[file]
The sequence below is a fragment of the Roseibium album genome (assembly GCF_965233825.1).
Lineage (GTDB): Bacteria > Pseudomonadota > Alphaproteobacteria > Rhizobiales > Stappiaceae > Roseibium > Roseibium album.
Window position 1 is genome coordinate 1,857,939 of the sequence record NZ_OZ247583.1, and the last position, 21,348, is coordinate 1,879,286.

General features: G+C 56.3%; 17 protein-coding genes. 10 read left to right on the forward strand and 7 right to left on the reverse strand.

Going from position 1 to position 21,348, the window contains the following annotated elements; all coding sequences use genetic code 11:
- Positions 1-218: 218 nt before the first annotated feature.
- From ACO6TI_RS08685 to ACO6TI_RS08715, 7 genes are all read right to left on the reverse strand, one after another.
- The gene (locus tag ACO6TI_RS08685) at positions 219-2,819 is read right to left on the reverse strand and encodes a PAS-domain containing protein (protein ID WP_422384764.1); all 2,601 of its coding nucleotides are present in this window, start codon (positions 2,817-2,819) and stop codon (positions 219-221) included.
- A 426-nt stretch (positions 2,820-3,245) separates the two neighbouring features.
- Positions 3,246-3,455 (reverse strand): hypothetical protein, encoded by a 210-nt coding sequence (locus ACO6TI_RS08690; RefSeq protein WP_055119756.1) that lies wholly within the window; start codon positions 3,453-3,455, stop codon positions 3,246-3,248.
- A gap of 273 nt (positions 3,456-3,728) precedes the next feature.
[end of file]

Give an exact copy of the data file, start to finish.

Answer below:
The sequence below is a fragment of the Roseibium album genome (assembly GCF_965233825.1).
Lineage (GTDB): Bacteria > Pseudomonadota > Alphaproteobacteria > Rhizobiales > Stappiaceae > Roseibium > Roseibium album.
Window position 1 is genome coordinate 1,857,939 of the sequence record NZ_OZ247583.1, and the last position, 21,348, is coordinate 1,879,286.

General features: G+C 56.3%; 17 protein-coding genes. 10 read left to right on the forward strand and 7 right to left on the reverse strand.

Going from position 1 to position 21,348, the window contains the following annotated elements; all coding sequences use genetic code 11:
- Positions 1-218: 218 nt before the first annotated feature.
- From ACO6TI_RS08685 to ACO6TI_RS08715, 7 genes are all read right to left on the reverse strand, one after another.
- The gene (locus tag ACO6TI_RS08685) at positions 219-2,819 is read right to left on the reverse strand and encodes a PAS-domain containing protein (protein ID WP_422384764.1); all 2,601 of its coding nucleotides are present in this window, start codon (positions 2,817-2,819) and stop codon (positions 219-221) included.
- A 426-nt stretch (positions 2,820-3,245) separates the two neighbouring features.
- Positions 3,246-3,455 (reverse strand): hypothetical protein, encoded by a 210-nt coding sequence (locus ACO6TI_RS08690; RefSeq protein WP_055119756.1) that lies wholly within the window; start codon positions 3,453-3,455, stop codon positions 3,246-3,248.
- A gap of 273 nt (positions 3,456-3,728) precedes the next feature.